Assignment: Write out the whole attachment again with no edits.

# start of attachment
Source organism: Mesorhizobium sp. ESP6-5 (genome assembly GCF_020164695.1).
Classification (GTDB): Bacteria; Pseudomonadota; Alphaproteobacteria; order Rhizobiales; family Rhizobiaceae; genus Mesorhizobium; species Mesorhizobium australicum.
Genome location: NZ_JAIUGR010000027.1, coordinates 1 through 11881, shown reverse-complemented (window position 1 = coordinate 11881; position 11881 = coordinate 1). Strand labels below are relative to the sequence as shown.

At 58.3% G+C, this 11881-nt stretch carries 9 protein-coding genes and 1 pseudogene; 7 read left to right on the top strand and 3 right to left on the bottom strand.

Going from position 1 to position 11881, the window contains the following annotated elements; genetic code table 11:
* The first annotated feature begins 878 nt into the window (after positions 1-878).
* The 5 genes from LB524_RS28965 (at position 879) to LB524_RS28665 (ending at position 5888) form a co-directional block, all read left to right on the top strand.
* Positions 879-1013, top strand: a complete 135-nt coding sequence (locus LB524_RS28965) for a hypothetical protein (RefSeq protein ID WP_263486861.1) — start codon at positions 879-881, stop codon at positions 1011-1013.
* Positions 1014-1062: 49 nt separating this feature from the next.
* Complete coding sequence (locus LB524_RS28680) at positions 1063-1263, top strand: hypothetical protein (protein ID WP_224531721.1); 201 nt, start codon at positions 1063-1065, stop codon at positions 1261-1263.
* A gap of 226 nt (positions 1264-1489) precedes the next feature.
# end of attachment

Source organism: Mesorhizobium sp. ESP6-5 (genome assembly GCF_020164695.1).
Classification (GTDB): Bacteria; Pseudomonadota; Alphaproteobacteria; order Rhizobiales; family Rhizobiaceae; genus Mesorhizobium; species Mesorhizobium australicum.
Genome location: NZ_JAIUGR010000027.1, coordinates 1 through 11881, shown reverse-complemented (window position 1 = coordinate 11881; position 11881 = coordinate 1). Strand labels below are relative to the sequence as shown.

At 58.3% G+C, this 11881-nt stretch carries 9 protein-coding genes and 1 pseudogene; 7 read left to right on the top strand and 3 right to left on the bottom strand.

Going from position 1 to position 11881, the window contains the following annotated elements; genetic code table 11:
* The first annotated feature begins 878 nt into the window (after positions 1-878).
* The 5 genes from LB524_RS28965 (at position 879) to LB524_RS28665 (ending at position 5888) form a co-directional block, all read left to right on the top strand.
* Positions 879-1013, top strand: a complete 135-nt coding sequence (locus LB524_RS28965) for a hypothetical protein (RefSeq protein ID WP_263486861.1) — start codon at positions 879-881, stop codon at positions 1011-1013.
* Positions 1014-1062: 49 nt separating this feature from the next.
* Complete coding sequence (locus LB524_RS28680) at positions 1063-1263, top strand: hypothetical protein (protein ID WP_224531721.1); 201 nt, start codon at positions 1063-1065, stop codon at positions 1261-1263.
* A gap of 226 nt (positions 1264-1489) precedes the next feature.